Another welcome announcement is the decision to introduce GST from the beginning of next financial year, which is expected to make manufacturing in India more competitive. The infrastructure push and proposal to facilitate 'ease of doing business' are all encouraging announcements prima facie, but one has to analyse the recommendations in detail.
In addition, the Finance Minister has provided strong impetus to inclusive growth by significantly investing in the long-term drivers of the economy such as education, skill development and growth of the rural economy.
The Finance Minister has also announced a slew of tax measures and personal savings schemes aimed at benefitting the taxpayer and the common man. The proposal to work towards creating a universal social security system for all Indians, especially the poor and the under-privileged, is a positive announcement.
The Budget is encouraging for the healthcare industry in terms of extension of health cover and measures to boost health insurance. The increase in health insurance premium will enable people to seek out quality healthcare, which has been an area of concern in our country.
The proposal to set up AIIMS in five new states along with additional National Institute of Pharmaceuticals Education and Research and Institute of Science and Education Research are expected to address the shortage of doctors and skilled staff. Also, senior citizens have been given many incentives in this Budget especially when it comes to healthcare, which needs to be appreciated.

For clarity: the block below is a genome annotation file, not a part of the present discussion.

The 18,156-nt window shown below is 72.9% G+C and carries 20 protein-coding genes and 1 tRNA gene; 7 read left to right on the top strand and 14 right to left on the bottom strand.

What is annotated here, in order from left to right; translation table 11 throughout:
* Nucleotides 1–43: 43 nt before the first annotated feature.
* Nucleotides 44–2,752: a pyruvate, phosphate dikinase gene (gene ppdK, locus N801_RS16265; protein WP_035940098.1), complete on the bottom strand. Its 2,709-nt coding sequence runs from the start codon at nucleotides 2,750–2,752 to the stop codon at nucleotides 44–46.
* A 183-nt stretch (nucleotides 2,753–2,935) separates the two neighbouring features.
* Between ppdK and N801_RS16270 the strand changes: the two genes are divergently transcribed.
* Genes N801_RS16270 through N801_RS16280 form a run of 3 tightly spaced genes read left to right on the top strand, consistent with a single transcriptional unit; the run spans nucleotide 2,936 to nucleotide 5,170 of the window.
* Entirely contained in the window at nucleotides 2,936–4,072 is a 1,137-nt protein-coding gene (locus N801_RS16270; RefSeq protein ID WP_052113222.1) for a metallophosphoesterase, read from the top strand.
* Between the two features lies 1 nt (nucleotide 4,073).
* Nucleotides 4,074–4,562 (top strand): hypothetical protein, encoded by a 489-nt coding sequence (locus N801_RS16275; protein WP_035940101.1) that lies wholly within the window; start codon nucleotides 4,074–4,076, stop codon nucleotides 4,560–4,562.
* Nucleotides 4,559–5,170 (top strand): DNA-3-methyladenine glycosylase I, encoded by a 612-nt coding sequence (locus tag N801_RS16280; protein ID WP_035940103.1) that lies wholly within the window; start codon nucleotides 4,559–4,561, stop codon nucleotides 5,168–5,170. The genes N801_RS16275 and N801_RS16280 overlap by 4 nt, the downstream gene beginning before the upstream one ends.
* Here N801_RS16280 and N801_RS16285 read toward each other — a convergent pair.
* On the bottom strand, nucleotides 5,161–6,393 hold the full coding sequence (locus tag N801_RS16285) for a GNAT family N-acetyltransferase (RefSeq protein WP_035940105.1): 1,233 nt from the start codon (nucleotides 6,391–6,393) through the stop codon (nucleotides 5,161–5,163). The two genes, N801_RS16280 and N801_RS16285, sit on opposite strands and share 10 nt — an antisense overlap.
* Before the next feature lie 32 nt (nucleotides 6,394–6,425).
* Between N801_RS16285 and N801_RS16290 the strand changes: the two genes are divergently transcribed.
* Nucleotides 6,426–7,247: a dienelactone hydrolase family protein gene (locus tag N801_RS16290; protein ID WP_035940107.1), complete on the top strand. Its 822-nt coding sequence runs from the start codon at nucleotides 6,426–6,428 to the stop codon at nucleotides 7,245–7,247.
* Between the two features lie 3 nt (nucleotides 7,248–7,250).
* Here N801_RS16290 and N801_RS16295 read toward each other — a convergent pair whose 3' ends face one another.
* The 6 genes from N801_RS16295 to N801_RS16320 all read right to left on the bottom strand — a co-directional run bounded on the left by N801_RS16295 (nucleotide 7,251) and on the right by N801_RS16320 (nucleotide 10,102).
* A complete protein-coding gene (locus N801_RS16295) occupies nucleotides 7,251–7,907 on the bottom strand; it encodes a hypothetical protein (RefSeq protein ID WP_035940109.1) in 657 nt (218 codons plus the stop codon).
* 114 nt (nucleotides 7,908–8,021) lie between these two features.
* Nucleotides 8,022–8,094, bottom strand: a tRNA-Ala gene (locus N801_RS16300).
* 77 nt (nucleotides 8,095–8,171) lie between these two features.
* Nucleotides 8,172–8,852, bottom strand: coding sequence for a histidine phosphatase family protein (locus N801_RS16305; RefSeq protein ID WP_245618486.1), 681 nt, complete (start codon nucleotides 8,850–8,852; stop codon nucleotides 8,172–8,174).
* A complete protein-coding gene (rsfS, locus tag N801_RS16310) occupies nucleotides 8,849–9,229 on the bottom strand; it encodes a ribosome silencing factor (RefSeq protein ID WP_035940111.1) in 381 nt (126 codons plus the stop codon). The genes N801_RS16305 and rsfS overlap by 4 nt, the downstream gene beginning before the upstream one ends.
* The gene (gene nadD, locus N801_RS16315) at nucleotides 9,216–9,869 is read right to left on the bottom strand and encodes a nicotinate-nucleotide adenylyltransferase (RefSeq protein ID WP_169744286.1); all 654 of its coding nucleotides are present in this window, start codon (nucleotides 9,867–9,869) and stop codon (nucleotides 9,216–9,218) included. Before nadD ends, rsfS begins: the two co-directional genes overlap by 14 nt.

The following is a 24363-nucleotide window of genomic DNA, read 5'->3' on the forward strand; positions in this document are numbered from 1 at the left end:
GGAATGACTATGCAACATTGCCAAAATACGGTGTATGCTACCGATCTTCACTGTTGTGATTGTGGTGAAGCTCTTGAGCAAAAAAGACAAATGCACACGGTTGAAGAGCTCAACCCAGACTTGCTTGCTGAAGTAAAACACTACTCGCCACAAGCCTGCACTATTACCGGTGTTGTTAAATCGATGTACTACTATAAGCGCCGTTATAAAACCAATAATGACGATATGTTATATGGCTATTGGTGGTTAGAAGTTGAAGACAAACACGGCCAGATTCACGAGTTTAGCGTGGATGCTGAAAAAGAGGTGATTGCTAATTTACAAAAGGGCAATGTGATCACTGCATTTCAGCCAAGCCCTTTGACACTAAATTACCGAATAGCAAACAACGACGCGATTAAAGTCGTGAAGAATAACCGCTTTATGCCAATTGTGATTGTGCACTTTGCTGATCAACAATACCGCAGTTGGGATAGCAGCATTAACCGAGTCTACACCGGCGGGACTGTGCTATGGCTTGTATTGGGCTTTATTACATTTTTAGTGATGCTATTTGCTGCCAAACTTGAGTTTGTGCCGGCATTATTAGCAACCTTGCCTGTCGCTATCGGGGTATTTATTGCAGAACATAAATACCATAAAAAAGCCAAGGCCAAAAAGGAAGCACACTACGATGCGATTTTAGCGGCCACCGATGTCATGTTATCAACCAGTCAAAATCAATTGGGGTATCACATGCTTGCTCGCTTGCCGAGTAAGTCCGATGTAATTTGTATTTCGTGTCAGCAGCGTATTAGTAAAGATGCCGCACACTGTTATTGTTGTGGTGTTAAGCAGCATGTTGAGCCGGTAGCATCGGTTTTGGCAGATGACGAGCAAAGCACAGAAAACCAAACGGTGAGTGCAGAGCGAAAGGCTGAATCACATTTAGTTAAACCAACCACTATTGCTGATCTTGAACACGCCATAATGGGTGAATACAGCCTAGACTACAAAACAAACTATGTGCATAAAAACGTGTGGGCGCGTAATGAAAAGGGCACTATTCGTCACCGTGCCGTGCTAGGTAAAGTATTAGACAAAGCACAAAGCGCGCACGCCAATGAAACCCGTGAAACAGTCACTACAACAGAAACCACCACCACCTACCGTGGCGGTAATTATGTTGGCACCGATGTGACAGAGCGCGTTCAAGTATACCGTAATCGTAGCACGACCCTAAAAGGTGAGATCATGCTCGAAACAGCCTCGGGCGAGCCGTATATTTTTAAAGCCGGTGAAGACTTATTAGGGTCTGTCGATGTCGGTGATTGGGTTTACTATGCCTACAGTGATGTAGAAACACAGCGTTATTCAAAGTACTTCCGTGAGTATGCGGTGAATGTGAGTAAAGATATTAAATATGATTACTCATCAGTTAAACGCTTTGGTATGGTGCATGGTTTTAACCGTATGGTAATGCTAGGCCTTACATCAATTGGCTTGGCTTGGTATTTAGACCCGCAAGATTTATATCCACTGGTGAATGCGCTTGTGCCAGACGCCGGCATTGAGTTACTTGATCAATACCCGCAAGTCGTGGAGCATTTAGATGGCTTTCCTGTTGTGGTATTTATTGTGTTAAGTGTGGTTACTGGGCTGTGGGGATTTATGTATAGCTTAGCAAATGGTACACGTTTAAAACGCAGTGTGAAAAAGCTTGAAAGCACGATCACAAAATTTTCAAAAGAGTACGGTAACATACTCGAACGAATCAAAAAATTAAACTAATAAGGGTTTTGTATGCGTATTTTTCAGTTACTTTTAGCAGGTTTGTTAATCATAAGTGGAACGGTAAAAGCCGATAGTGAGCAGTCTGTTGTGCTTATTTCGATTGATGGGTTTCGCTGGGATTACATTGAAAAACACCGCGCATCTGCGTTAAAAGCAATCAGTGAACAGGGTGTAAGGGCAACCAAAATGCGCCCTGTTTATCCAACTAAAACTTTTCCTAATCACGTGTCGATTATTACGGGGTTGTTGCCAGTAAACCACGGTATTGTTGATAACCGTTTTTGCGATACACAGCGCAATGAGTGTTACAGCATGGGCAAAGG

So, the Budget is definitely positive for the healthcare sector, but like some of the other preceding Budgets, this year too, there were no specific measures announced for the pharmaceutical sector. Pharmaceutical is a key sector that requires a major thrust from the government and should be given importance in the Budget as well.
Although the Finance Minister has mentioned in his speech about fostering a culture of innovation, R&D and scientific research in India; unfortunately measures to encourage pharmaceutical research were not announced. Research-based pharmaceutical companies like us expected a host of measures like increasing the weighted tax deduction on R&D from the current 200 per cent, which were missing from the proposals. The government's support for innovation R&D is required in the form of tax incentives, regulations and grants for various research projects in the sector.
But overall, the Finance Minister deserves full marks for presenting a well-balanced, growth oriented Budget. So, we can conclude that the Budget is definitely positive on intent but now execution is key.
Rating: 7 out of 10
The author is Chairman & MD, Glenmark